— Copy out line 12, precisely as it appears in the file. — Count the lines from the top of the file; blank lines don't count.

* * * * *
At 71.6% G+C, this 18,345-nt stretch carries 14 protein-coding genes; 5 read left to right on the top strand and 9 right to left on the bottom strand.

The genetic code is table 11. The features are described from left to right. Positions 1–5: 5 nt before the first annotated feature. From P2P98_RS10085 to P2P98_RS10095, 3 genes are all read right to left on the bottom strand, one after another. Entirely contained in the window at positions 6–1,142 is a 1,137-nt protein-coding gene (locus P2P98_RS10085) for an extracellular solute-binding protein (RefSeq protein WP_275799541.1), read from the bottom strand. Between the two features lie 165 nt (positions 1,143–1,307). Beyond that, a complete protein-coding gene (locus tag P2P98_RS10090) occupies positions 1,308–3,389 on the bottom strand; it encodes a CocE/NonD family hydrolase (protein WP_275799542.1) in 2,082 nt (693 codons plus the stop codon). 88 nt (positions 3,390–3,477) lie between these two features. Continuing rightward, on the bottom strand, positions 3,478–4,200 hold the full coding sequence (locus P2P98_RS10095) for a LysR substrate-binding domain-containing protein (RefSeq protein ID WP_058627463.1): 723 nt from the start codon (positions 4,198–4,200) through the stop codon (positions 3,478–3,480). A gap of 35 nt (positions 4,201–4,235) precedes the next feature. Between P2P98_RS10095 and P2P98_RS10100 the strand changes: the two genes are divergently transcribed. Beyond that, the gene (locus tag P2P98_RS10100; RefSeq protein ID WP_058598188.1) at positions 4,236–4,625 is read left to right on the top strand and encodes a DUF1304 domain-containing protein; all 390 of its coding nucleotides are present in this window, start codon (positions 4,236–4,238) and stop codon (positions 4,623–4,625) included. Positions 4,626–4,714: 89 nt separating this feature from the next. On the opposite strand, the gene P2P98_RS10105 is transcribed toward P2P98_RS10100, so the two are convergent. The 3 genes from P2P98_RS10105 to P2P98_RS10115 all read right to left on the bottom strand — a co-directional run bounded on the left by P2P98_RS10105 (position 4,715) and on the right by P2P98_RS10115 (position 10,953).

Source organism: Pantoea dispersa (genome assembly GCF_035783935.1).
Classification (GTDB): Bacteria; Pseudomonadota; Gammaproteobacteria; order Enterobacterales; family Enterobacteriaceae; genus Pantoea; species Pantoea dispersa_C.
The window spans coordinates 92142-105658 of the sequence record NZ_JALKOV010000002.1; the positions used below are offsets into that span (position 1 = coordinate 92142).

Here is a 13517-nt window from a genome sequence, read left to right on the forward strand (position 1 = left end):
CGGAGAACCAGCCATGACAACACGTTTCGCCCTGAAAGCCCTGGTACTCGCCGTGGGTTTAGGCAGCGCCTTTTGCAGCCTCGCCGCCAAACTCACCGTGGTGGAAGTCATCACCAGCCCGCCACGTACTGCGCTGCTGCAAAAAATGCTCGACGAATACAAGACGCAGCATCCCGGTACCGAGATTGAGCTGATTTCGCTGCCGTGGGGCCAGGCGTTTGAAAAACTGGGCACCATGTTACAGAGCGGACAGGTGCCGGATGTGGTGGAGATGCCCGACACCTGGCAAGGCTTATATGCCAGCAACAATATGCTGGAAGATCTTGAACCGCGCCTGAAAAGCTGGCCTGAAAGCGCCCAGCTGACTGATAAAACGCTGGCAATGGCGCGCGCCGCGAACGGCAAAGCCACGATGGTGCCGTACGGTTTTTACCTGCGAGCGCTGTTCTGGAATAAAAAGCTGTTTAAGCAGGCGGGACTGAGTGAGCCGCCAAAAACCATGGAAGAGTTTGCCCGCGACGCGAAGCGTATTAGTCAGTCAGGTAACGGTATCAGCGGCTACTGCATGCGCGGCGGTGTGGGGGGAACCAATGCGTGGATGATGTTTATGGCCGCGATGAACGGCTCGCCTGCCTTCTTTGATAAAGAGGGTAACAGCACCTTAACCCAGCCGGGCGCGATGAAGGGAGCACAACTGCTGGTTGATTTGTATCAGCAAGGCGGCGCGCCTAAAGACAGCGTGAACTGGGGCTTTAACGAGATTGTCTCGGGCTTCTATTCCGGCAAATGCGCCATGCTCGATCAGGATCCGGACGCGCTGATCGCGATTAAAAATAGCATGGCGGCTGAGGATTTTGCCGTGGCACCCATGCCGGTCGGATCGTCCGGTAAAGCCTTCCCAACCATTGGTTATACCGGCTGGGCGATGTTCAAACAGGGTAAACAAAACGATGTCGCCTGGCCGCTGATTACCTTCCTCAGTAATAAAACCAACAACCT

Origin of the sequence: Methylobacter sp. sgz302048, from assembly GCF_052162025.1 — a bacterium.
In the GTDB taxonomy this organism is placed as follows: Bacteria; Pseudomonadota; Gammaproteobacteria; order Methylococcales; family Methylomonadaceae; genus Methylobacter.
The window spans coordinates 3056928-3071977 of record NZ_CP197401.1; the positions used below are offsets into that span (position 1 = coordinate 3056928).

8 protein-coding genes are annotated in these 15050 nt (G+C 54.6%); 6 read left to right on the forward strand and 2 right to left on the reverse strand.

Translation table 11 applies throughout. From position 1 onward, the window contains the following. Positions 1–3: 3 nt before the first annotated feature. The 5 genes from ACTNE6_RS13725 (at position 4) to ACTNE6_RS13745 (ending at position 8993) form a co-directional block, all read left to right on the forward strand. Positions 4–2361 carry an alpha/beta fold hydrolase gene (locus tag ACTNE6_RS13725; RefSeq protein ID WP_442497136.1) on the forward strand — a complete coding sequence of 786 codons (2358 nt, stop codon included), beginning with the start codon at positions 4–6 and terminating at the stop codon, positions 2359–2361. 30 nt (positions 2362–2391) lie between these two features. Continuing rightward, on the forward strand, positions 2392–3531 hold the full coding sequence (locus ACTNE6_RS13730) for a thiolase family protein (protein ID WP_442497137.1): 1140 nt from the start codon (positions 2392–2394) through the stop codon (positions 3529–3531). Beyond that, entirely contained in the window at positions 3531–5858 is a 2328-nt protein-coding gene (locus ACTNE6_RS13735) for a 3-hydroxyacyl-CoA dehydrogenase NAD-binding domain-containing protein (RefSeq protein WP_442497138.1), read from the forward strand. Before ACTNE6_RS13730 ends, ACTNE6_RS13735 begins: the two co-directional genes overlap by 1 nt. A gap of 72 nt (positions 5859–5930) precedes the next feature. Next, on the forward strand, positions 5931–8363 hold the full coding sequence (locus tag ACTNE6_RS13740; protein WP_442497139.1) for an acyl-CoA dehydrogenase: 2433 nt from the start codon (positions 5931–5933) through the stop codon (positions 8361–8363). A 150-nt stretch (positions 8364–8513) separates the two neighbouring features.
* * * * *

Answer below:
Translation table 11 applies throughout. From position 1 onward, the window contains the following. Positions 1–3: 3 nt before the first annotated feature. The 5 genes from ACTNE6_RS13725 (at position 4) to ACTNE6_RS13745 (ending at position 8993) form a co-directional block, all read left to right on the forward strand. Positions 4–2361 carry an alpha/beta fold hydrolase gene (locus tag ACTNE6_RS13725; RefSeq protein ID WP_442497136.1) on the forward strand — a complete coding sequence of 786 codons (2358 nt, stop codon included), beginning with the start codon at positions 4–6 and terminating at the stop codon, positions 2359–2361. 30 nt (positions 2362–2391) lie between these two features. Continuing rightward, on the forward strand, positions 2392–3531 hold the full coding sequence (locus ACTNE6_RS13730) for a thiolase family protein (protein ID WP_442497137.1): 1140 nt from the start codon (positions 2392–2394) through the stop codon (positions 3529–3531). Beyond that, entirely contained in the window at positions 3531–5858 is a 2328-nt protein-coding gene (locus ACTNE6_RS13735) for a 3-hydroxyacyl-CoA dehydrogenase NAD-binding domain-containing protein (RefSeq protein WP_442497138.1), read from the forward strand. Before ACTNE6_RS13730 ends, ACTNE6_RS13735 begins: the two co-directional genes overlap by 1 nt. A gap of 72 nt (positions 5859–5930) precedes the next feature. Next, on the forward strand, positions 5931–8363 hold the full coding sequence (locus tag ACTNE6_RS13740; protein WP_442497139.1) for an acyl-CoA dehydrogenase: 2433 nt from the start codon (positions 5931–5933) through the stop codon (positions 8361–8363). A 150-nt stretch (positions 8364–8513) separates the two neighbouring features.